Web 2.0 From Marketing Theory to Reality

I had a great conversation with Matt Handal of Trauner Consulting Services yesterday regarding Web 2.0.  Many of us have read about marketing using Web 2.0, but most people struggle to understand how to add value to their company and build a strong return on investment (ROI) for their online efforts. 
Let me propose that Matt’s website Construction Netcast is a great example of what a successful Web 2.0 effort can look like.  Matt is succeeding by focusing on helping other people and in return reaping the benefits of increased name recognition and market positioning as an industry leader.  Note that Web 2.0 requires that you add value to others lives, if you don’t add value you will simply be skipped over.
At the end of our conversation I sent Matt several links to blogs that (in my opinion) are successfully integrating into the new web.  Below are several of the links (plus one or two more) that I sent him. There are some great things being written on each of these blogs, but probably of more interest might be the great ideas these blogs are themselves.  If you are looking to expand your Web 2.0 presence start by looking at Construction Netcast and these blogs for some ideas:
Duane Craig’s Construction Informer
Ruairi Glynn’s Interactive Architecture


Getting Marketing and Business Development on the Same Page

Robert Buday, Bernie Thiel, Susan Buddenbaum, and Tim Parker from The Bloom Group have got it all right in their recent paper on “Getting Marketing and Business Development on the Same Page” that I found through Michael McLaughlin’s blog Guerrilla Marketing

The article/white paper is based on a survey that The Bloom Group completed in late 2007.  In the opening they note several similarities of successful firms as it relates to Marketing and Business Development.  Namely they found that… “most successful firms:

  • View marketing and selling not as independent activities but rather as an integrated process in which marketing and business development have defined, complementary but different, roles.
  • Organize their demand–creation process in a way their clients prefer to buy complex, high–cost, high–stakes offerings, which are hallmarks of all professional services.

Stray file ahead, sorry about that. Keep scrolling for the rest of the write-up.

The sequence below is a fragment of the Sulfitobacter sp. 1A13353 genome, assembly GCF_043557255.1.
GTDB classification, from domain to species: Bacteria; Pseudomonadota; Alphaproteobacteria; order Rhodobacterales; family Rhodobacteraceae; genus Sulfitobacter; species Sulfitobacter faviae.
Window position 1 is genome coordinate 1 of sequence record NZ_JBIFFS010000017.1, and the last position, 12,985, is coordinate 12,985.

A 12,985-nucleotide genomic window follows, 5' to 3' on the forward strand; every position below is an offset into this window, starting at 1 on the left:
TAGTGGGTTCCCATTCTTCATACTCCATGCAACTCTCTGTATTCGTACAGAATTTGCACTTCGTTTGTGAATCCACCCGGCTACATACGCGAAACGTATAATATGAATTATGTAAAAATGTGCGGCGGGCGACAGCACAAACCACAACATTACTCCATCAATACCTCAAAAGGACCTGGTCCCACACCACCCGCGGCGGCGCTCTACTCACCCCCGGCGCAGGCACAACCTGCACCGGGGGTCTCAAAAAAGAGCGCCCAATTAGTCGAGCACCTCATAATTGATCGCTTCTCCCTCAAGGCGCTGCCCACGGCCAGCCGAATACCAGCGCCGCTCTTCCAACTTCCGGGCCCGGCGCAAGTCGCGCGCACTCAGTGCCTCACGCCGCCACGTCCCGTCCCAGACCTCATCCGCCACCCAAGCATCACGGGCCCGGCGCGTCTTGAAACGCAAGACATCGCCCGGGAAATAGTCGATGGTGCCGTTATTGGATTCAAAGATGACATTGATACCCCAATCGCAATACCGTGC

• Concentrate marketing and sales activities on fewer service offerings rather than more to avoid fragmenting resources and reducing market exposure for each service.
  • Base their activities on strong points of view—well–researched and rigorous insights on business issues and how to solve them—that redefine the way their target clients think about these issues and enables the professional firms to shape leads to their advantage and stop responding to standard requests for proposals.”

This is just the beginning of some great information on how to get your marketing and business development activities on track, including extensive results and graphs from the survey.  It is well worth a visit to their website to read “Getting Marketing and Business Development on the Same Page“.

Thank you for your kind words

I received this gracious note today from J. Rossi, the Chief Marketing Officer of Burt Hill, regarding my blog and bio this past week on SMPS Connections.  I have had the privilege of working with the Washington DC office of Burt Hill in the past and found that they are a world-class firm that has a knack for beautiful design.  Again, thank you for your kind words J., I consider it a privilege to write and an honor that others take the time to glean from my writing.